Nearly four in ten of the world’s Christians will be in Sub-Saharan Africa by 2050: Pew

familybibleOriginally published in Times Live

The population of Christians in sub-Saharan Africa will increase dramatically despite projections the total number around the world‏ will largely remain the same‚ according to a Pew Research Center survey.

Nearly half of the world’s Christians already reside in Africa and the Latin America-Caribbean region.

Pew‚ the American think-tank‚ found that in 1910‚ about two-thirds (66 percent) of the world’s Christians lived in Europe and only 1.4 percent in Sub-Saharan Africa. By 2010‚ there were about a quarter in both regions: 25.5 percent in Europe and 23.9 percent in Sub-Saharan Africa.

Predictions for 2050 indicate these trends will continue with the African share escalating to 38.1 percent and the European share dropping to 15.6 percent.

Africa will also host five of the 10 largest Christian populations in the world by 2050 – Nigeria‚ the Democratic Republic of Congo‚ Tanzania‚ Ethiopia and Uganda.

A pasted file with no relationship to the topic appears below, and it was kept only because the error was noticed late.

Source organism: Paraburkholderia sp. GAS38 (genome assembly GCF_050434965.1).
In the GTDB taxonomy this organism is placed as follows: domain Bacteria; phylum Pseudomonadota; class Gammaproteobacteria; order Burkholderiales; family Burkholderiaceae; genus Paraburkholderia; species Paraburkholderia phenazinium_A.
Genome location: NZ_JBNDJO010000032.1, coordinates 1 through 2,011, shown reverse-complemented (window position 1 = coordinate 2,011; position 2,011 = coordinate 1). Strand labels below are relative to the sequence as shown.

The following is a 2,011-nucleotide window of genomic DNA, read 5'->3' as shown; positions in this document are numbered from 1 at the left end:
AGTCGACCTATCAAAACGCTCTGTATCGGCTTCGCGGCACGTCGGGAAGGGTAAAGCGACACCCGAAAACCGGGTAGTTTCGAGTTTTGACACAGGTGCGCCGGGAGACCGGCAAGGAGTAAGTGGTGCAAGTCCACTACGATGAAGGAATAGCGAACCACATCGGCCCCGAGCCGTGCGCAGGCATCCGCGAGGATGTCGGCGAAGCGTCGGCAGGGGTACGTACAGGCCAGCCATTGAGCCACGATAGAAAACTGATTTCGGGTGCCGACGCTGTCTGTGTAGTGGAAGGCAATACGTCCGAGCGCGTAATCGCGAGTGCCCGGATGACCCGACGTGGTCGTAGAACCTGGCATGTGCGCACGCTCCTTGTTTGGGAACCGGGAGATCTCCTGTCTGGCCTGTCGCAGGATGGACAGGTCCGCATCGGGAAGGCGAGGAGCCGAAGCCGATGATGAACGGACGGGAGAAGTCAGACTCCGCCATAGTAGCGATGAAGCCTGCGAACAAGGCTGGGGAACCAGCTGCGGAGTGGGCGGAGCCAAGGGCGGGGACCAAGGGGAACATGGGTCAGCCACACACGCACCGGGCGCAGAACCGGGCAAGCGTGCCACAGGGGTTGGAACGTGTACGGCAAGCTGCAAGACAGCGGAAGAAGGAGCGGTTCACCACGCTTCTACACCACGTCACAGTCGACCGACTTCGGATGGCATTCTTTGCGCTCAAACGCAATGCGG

Population growth and fertility rates
The study finds the biggest factors in understanding the future global distribution of Christians are population growth and fertility rates. “Sub-Saharan Africa’s overall population‚ which is young and tends to have more children than people in other regions‚ is expected to more than double between 2010 and 2050‚ from 823 million to 1.9 billion‚” it notes. Women in most African countries Pew surveyed have more than 3.5 children on average. In South Africa‚ the number is between 2.1 and 2.49.

A national survey by Statistics South Africa finds an estimated 85.6 percent of South Africans are Christians while 5 percent say they follow traditional religions. Two percent were Muslim‚ 0.2 percent were Jewish and 5.6 percent didn’t follow any religion in particular.

Rev. Gift Moerane of the South African Council of Churches says Christianity thrives in the nation because it’s a “collaboration of culture and religion that can blend together and harmonize”.

“Religious people don’t only focus on reading the Bible and praying‚ but also using their faith to deal with social issues‚” he says. This‚ he argues‚ has created “social cohesion”‚ “a support system” and “fertile ground for growth”.

Moerane also finds many South Africans find Christianity to be a “cushion” in times of hardship. “When you don’t have means for survival‚ the only way to sustain yourself is through prayer and belief‚” he says.

One Comment

  1. Is it true that religion is more acceptable and comforting to the illiterate than the educated?